Several important tests loom for the US administration’s nascent coalition to “degrade and defeat” the ultra-hardline Islamic State whose militants have seized a third of both Iraq and Syria, declared war on the West and beheaded two American journalists and one British aid worker, Reuters reports.
The complexity of eliminating Islamic State, which requires stabilizing Iraq, building up its armed forces and creating a western-backed rebel force in Syria, could take years, testing Obama’s commitment and that of whoever succeeds him in 2017.
“There’s a real general distrust among our regional allies about our commitment to this because we’ve been missing in action for the last three years,” said David Schenker, a specialist on Syria at the Washington Institute for Near East Policy and a former Pentagon adviser on Syria during President George W. Bush’s administration.
In Baghdad, Amman, Jeddah, Ankara, Cairo and Paris in the last week, Kerry laid plans for a US-led coalition of regional and outside powers. It would hammer the black-clad fighters of Islamic State militarily, dry up its funding, eliminate its safe havens in Syria, block its ability to recruit fighters and try to extinguish its extremist ideology.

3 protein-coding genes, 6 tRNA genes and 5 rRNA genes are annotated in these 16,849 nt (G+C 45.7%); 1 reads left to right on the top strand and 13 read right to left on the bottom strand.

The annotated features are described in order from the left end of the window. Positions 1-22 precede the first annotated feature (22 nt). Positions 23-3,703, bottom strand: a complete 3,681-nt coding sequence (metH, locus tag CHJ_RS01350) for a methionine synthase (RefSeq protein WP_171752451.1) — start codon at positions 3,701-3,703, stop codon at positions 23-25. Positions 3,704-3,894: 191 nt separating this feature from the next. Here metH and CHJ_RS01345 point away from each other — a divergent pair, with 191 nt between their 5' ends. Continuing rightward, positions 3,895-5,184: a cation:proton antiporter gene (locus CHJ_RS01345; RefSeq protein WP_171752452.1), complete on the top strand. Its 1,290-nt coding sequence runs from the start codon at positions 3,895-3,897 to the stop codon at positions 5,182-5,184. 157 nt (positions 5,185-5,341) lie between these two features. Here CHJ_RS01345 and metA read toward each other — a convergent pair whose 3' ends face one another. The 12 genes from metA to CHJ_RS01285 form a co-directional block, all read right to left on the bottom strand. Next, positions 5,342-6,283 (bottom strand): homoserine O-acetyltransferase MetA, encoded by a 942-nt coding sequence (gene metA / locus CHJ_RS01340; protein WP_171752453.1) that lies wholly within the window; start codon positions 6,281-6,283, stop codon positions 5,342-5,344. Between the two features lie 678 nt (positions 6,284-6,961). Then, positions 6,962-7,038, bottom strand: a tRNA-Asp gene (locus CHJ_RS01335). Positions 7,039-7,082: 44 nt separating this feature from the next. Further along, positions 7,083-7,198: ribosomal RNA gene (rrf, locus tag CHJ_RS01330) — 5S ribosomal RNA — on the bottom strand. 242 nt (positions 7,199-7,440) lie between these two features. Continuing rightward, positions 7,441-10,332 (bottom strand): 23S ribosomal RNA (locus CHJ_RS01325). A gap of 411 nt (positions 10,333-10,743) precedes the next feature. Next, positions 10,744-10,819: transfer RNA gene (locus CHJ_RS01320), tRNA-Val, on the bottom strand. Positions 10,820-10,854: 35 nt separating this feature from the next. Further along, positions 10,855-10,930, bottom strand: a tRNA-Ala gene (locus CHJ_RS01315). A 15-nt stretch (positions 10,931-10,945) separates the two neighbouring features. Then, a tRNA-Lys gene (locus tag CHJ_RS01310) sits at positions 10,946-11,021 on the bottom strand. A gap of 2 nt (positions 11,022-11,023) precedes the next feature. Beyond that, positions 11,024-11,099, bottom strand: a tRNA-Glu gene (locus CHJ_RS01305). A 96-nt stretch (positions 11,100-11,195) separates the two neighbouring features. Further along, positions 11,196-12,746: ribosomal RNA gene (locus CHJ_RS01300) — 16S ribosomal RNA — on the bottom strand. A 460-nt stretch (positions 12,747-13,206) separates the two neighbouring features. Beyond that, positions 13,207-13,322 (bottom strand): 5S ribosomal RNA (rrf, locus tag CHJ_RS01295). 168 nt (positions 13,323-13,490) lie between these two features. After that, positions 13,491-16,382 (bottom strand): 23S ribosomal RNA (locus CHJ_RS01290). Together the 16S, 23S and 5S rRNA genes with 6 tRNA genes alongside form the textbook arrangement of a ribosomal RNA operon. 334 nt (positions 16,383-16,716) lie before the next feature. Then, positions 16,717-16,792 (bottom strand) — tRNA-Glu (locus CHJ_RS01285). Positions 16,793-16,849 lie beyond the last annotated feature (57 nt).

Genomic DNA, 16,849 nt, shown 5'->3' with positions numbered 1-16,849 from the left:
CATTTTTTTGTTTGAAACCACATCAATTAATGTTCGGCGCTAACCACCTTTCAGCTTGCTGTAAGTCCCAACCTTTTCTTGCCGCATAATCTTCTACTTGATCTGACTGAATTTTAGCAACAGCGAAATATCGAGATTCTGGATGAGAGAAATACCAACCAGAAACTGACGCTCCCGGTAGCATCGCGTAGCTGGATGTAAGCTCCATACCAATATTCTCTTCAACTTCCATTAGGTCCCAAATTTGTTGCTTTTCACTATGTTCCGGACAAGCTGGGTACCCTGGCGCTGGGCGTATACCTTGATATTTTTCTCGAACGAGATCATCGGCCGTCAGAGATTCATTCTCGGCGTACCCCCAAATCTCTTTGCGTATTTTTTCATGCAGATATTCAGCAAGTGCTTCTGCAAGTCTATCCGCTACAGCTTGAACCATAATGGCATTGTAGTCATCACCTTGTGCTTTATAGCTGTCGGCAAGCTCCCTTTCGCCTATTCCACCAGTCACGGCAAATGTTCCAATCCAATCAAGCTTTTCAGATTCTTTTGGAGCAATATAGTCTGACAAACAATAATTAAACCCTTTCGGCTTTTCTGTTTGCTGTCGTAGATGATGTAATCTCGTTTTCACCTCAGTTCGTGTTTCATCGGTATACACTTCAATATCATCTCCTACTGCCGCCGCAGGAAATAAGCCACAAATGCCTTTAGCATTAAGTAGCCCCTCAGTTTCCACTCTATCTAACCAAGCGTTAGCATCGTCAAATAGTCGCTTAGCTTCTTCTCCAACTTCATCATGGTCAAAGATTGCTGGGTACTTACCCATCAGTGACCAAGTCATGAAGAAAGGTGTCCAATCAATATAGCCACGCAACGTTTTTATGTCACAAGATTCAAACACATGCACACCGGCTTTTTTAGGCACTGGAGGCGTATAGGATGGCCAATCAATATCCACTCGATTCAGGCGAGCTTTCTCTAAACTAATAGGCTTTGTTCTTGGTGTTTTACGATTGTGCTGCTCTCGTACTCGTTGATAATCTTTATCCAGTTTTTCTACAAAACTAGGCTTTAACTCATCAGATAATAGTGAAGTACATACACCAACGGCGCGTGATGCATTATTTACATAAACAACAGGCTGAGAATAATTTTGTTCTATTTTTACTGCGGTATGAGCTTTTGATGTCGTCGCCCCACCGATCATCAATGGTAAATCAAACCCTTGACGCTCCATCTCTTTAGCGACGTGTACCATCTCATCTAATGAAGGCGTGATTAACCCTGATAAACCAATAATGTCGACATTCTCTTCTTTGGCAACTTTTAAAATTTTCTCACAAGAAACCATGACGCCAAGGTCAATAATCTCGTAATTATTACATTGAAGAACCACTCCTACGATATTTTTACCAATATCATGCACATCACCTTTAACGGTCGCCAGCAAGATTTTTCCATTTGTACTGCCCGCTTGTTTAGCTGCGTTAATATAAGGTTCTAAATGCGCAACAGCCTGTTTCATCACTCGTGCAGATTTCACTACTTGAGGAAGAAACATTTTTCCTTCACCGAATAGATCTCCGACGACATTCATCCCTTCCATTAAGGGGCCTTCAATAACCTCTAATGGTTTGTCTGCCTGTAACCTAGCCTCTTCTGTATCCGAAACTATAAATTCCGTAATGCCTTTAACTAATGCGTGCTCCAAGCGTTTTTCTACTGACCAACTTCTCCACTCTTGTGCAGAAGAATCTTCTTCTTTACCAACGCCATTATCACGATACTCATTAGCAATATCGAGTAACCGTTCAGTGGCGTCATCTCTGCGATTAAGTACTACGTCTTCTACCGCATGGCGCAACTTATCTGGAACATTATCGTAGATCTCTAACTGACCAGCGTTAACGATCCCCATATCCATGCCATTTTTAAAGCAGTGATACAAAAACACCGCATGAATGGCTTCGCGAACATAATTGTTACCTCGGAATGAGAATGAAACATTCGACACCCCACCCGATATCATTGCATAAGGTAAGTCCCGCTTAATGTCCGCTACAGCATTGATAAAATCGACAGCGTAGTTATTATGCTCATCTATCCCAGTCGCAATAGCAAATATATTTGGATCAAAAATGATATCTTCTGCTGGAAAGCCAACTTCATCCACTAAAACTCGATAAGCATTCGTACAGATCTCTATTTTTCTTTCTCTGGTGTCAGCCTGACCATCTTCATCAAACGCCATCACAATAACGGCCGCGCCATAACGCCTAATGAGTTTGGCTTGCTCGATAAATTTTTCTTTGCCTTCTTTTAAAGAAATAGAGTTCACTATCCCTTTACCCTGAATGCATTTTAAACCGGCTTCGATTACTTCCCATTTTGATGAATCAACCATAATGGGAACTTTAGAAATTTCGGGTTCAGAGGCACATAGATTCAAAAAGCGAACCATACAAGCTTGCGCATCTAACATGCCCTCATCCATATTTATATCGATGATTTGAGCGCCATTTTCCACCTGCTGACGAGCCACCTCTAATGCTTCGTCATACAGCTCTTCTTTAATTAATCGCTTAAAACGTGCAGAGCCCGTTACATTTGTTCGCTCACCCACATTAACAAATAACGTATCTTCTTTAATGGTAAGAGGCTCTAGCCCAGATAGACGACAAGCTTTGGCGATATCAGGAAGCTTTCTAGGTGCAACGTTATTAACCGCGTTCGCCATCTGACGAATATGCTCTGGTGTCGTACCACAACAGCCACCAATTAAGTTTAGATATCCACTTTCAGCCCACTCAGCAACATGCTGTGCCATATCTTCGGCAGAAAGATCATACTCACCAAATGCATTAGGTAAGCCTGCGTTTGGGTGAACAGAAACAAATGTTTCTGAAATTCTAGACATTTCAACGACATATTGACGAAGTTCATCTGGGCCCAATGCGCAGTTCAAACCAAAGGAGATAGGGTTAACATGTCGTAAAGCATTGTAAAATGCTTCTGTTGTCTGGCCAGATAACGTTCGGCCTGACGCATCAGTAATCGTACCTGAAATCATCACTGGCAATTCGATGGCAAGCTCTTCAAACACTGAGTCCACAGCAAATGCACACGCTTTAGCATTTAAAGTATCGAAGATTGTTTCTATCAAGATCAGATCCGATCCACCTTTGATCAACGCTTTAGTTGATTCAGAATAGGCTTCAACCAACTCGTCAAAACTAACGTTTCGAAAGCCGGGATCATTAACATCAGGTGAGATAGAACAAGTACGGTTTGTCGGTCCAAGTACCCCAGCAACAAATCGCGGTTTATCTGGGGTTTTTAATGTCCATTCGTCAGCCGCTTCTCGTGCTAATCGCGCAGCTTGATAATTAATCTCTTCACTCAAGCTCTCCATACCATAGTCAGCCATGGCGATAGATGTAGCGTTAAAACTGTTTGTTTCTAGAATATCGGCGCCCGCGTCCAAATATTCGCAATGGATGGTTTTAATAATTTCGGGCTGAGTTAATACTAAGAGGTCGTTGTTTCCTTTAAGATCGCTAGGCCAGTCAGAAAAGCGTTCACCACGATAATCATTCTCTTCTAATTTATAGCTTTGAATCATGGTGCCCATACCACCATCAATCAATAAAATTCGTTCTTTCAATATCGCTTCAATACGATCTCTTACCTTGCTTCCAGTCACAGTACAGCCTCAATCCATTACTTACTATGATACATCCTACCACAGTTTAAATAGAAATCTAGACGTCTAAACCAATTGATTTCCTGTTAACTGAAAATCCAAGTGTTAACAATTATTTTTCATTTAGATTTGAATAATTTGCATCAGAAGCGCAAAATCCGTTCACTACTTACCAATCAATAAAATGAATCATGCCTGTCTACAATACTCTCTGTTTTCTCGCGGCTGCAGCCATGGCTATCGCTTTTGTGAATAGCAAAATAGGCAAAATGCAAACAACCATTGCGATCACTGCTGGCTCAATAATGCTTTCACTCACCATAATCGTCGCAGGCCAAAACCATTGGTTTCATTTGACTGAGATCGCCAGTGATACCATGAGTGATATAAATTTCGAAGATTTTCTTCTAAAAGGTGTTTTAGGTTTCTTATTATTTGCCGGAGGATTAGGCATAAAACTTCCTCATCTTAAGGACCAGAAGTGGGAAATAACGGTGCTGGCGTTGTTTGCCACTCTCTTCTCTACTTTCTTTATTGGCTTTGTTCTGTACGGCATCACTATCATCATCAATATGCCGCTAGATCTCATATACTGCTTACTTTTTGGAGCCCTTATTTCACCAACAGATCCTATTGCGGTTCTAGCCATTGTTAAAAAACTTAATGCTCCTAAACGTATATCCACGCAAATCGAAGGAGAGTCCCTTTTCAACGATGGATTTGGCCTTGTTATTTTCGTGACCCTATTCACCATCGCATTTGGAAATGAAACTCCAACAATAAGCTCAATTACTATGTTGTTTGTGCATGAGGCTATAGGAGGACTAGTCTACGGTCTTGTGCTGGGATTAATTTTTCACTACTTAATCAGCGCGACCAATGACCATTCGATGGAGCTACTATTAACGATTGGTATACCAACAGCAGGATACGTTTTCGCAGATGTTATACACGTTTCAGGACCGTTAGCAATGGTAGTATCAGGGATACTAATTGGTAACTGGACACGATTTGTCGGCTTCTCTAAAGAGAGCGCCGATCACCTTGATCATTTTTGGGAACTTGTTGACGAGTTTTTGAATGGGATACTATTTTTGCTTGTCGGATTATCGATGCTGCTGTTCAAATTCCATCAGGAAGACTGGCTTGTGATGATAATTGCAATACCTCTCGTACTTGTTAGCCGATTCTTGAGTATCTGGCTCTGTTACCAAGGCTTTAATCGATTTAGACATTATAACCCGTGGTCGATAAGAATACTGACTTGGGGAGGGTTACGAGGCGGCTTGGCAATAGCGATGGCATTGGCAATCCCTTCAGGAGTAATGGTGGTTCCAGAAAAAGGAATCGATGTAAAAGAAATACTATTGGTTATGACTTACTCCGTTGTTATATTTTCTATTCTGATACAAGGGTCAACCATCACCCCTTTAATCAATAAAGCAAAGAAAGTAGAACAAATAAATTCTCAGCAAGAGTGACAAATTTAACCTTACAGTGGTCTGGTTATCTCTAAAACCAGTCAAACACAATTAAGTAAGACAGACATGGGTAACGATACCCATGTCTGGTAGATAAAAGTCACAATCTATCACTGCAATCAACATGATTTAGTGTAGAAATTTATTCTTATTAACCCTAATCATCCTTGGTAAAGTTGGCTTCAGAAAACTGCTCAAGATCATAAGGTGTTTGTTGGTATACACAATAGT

Kerry, who will report on his trip to Obama and Congress this week, insists this is different from past US operations in the region.
“This is not the Gulf War of 1991,” he told reporters in Paris
“And it’s not the Iraq War of 2003 … We’re not building a military coalition for an invasion. We’re building a military coalition together with all the other pieces for a transformation, as well as for the elimination of ISIL itself,” he said, invoking an acronym for the Islamic State group.
World powers meeting in Paris on Monday gave a symbolic boost to that effort, publicly backing military action to fight Islamic State militants in Iraq.
France sent jets on a reconnaissance mission to Iraq, a step towards becoming the first ally to join the US-led air campaign there and a senior US official said some Arab countries had promised to take part.
On Friday, Kerry will chair a meeting of the UN Security Council in New York, which will provide countries which quietly backed the US coalition an opportunity to do so publicly.
But questions remain over how far each will commit to a fight that US Defense Secretary Chuck Hagel said on Tuesday “will not be an easy or brief effort.”